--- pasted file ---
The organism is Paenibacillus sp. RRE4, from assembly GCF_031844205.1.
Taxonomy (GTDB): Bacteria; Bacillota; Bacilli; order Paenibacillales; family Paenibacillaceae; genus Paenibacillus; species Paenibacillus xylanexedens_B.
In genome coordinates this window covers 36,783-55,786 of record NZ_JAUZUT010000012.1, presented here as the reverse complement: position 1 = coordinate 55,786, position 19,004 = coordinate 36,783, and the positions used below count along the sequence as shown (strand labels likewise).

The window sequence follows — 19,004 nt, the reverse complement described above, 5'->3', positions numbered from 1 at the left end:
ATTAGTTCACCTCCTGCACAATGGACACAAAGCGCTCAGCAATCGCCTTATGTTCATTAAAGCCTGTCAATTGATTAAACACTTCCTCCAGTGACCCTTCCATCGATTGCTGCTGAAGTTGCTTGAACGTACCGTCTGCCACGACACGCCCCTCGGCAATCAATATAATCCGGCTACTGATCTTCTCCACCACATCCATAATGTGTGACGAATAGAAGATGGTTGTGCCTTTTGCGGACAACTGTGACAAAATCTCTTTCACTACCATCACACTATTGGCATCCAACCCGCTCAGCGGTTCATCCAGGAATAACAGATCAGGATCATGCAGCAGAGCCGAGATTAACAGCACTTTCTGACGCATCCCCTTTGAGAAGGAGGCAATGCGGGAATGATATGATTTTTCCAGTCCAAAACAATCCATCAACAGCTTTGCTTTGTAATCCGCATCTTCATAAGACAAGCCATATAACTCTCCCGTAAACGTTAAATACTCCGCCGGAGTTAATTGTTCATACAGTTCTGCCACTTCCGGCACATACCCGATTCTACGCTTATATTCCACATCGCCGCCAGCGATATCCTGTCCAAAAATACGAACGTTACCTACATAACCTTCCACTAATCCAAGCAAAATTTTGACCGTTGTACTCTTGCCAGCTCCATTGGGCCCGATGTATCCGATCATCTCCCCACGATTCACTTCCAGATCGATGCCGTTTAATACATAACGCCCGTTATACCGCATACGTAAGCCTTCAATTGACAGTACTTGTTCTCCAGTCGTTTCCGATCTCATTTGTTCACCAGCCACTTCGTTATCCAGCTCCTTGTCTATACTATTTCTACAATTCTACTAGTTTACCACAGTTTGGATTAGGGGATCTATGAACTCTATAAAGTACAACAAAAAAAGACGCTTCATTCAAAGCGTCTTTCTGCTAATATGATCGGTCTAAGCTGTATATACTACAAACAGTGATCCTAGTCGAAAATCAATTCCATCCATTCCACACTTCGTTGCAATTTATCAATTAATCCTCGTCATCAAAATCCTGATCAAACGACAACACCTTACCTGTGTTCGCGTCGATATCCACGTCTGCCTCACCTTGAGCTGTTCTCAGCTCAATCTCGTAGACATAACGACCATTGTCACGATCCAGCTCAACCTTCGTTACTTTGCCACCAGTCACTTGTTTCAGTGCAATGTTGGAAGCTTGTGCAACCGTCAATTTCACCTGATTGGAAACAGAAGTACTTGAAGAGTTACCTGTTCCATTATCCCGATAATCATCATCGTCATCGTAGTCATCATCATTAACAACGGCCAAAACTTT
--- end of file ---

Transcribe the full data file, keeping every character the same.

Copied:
The organism is Paenibacillus sp. RRE4, from assembly GCF_031844205.1.
Taxonomy (GTDB): Bacteria; Bacillota; Bacilli; order Paenibacillales; family Paenibacillaceae; genus Paenibacillus; species Paenibacillus xylanexedens_B.
In genome coordinates this window covers 36,783-55,786 of record NZ_JAUZUT010000012.1, presented here as the reverse complement: position 1 = coordinate 55,786, position 19,004 = coordinate 36,783, and the positions used below count along the sequence as shown (strand labels likewise).

The window sequence follows — 19,004 nt, the reverse complement described above, 5'->3', positions numbered from 1 at the left end:
ATTAGTTCACCTCCTGCACAATGGACACAAAGCGCTCAGCAATCGCCTTATGTTCATTAAAGCCTGTCAATTGATTAAACACTTCCTCCAGTGACCCTTCCATCGATTGCTGCTGAAGTTGCTTGAACGTACCGTCTGCCACGACACGCCCCTCGGCAATCAATATAATCCGGCTACTGATCTTCTCCACCACATCCATAATGTGTGACGAATAGAAGATGGTTGTGCCTTTTGCGGACAACTGTGACAAAATCTCTTTCACTACCATCACACTATTGGCATCCAACCCGCTCAGCGGTTCATCCAGGAATAACAGATCAGGATCATGCAGCAGAGCCGAGATTAACAGCACTTTCTGACGCATCCCCTTTGAGAAGGAGGCAATGCGGGAATGATATGATTTTTCCAGTCCAAAACAATCCATCAACAGCTTTGCTTTGTAATCCGCATCTTCATAAGACAAGCCATATAACTCTCCCGTAAACGTTAAATACTCCGCCGGAGTTAATTGTTCATACAGTTCTGCCACTTCCGGCACATACCCGATTCTACGCTTATATTCCACATCGCCGCCAGCGATATCCTGTCCAAAAATACGAACGTTACCTACATAACCTTCCACTAATCCAAGCAAAATTTTGACCGTTGTACTCTTGCCAGCTCCATTGGGCCCGATGTATCCGATCATCTCCCCACGATTCACTTCCAGATCGATGCCGTTTAATACATAACGCCCGTTATACCGCATACGTAAGCCTTCAATTGACAGTACTTGTTCTCCAGTCGTTTCCGATCTCATTTGTTCACCAGCCACTTCGTTATCCAGCTCCTTGTCTATACTATTTCTACAATTCTACTAGTTTACCACAGTTTGGATTAGGGGATCTATGAACTCTATAAAGTACAACAAAAAAAGACGCTTCATTCAAAGCGTCTTTCTGCTAATATGATCGGTCTAAGCTGTATATACTACAAACAGTGATCCTAGTCGAAAATCAATTCCATCCATTCCACACTTCGTTGCAATTTATCAATTAATCCTCGTCATCAAAATCCTGATCAAACGACAACACCTTACCTGTGTTCGCGTCGATATCCACGTCTGCCTCACCTTGAGCTGTTCTCAGCTCAATCTCGTAGACATAACGACCATTGTCACGATCCAGCTCAACCTTCGTTACTTTGCCACCAGTCACTTGTTTCAGTGCAATGTTGGAAGCTTGTGCAACCGTCAATTTCACCTGATTGGAAACAGAAGTACTTGAAGAGTTACCTGTTCCATTATCCCGATAATCATCATCGTCATCGTAGTCATCATCATTAACAACGGCCAAAACTTT